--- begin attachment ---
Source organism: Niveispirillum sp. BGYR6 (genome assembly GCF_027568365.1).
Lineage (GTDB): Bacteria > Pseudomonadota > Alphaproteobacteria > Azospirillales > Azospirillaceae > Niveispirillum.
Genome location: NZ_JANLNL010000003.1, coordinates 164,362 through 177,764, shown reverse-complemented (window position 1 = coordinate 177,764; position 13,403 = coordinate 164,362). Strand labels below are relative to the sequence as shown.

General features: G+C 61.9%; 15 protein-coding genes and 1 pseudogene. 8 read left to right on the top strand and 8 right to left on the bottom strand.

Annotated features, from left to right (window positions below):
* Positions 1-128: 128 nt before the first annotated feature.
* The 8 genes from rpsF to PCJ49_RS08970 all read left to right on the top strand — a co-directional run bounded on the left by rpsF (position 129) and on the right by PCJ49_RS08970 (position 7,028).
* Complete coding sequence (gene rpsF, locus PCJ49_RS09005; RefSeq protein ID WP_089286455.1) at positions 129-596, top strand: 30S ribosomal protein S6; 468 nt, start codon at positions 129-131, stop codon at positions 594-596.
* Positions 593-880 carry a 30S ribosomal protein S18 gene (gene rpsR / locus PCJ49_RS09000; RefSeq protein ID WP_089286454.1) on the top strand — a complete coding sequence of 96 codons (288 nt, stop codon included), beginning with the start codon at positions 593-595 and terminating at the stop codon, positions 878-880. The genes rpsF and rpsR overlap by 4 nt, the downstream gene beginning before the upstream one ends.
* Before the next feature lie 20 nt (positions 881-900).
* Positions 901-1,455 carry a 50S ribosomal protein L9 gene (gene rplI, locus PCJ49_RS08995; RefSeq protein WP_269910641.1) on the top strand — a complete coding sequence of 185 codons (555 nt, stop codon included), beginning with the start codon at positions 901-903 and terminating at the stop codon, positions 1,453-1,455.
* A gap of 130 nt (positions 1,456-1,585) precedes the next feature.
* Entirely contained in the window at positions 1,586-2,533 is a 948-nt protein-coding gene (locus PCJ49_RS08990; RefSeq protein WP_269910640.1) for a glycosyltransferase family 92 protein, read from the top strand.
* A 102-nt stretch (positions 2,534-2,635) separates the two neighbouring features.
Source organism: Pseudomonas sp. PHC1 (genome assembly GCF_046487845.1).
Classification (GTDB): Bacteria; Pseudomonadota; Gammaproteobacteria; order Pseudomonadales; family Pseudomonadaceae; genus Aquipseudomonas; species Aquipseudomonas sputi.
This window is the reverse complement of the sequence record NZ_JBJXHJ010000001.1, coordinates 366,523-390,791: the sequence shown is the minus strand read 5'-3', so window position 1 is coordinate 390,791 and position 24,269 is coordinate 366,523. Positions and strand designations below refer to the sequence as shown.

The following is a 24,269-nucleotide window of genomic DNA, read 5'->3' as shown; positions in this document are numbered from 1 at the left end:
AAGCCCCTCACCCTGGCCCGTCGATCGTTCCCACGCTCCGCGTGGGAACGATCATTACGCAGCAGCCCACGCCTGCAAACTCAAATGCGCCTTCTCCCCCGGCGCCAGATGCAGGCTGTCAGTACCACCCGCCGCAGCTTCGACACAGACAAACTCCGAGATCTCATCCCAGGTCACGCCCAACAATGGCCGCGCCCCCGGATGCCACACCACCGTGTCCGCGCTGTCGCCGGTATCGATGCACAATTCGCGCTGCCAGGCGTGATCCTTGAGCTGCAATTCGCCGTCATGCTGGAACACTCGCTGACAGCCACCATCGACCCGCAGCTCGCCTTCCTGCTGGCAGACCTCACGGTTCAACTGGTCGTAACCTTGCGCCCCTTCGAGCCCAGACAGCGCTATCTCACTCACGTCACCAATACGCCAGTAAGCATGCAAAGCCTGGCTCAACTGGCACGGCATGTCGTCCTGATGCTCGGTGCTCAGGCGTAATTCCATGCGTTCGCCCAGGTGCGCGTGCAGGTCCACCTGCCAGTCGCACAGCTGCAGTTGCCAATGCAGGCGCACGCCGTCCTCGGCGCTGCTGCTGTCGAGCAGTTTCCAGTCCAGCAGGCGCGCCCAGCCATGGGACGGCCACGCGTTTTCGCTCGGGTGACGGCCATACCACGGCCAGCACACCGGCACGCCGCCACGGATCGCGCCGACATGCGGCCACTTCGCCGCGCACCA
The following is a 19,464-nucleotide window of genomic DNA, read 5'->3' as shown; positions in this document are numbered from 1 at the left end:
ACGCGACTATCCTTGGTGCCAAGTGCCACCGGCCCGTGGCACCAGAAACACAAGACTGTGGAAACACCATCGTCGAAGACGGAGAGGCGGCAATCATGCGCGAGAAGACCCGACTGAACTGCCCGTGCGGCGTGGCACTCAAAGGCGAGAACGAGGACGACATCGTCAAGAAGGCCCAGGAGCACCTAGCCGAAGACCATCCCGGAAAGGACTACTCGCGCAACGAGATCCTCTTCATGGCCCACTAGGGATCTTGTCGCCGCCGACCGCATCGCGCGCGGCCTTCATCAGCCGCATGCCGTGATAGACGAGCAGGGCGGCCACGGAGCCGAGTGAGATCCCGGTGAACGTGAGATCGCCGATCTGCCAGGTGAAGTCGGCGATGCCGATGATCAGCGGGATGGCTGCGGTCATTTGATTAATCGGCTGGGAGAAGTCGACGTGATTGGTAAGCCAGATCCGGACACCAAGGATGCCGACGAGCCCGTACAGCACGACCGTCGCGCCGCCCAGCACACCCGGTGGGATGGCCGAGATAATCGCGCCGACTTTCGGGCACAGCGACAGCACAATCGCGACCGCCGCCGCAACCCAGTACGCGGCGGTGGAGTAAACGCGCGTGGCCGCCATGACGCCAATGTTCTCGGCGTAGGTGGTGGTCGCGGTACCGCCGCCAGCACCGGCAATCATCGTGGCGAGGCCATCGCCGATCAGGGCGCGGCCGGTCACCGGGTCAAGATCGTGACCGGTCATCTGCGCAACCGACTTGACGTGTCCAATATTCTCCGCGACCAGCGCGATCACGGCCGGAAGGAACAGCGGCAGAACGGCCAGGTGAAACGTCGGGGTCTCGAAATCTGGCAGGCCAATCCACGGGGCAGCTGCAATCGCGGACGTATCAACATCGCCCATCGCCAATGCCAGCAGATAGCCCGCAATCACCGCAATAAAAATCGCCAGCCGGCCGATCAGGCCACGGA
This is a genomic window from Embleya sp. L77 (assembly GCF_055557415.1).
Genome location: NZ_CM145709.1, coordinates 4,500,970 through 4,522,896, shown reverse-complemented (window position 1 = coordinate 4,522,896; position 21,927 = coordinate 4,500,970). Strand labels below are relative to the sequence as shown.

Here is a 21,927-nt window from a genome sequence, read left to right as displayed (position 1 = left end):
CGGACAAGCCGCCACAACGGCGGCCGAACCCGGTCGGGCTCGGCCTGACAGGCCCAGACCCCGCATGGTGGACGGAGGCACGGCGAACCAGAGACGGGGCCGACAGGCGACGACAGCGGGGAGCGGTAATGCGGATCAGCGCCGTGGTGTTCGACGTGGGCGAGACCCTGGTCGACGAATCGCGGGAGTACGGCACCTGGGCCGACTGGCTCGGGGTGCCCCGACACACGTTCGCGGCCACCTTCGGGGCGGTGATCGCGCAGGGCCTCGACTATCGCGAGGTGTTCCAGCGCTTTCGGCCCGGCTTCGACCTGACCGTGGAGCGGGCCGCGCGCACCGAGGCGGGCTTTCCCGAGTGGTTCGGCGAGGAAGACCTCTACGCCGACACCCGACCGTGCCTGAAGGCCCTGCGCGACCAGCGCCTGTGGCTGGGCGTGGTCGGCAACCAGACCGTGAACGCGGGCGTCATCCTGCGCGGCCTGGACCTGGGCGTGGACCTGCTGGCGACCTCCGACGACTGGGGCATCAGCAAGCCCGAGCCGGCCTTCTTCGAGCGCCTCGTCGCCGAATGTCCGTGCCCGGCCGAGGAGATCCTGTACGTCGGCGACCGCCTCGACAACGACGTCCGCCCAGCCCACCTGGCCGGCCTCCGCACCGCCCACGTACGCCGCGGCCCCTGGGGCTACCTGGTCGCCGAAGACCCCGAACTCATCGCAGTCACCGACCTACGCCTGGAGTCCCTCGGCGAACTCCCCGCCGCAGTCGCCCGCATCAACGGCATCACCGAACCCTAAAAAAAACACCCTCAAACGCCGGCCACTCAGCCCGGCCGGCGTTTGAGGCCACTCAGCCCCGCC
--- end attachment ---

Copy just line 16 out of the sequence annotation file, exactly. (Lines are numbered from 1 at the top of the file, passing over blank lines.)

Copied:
Classification (GTDB): Bacteria; Pseudomonadota; Gammaproteobacteria; order Pseudomonadales; family Pseudomonadaceae; genus Aquipseudomonas; species Aquipseudomonas sputi.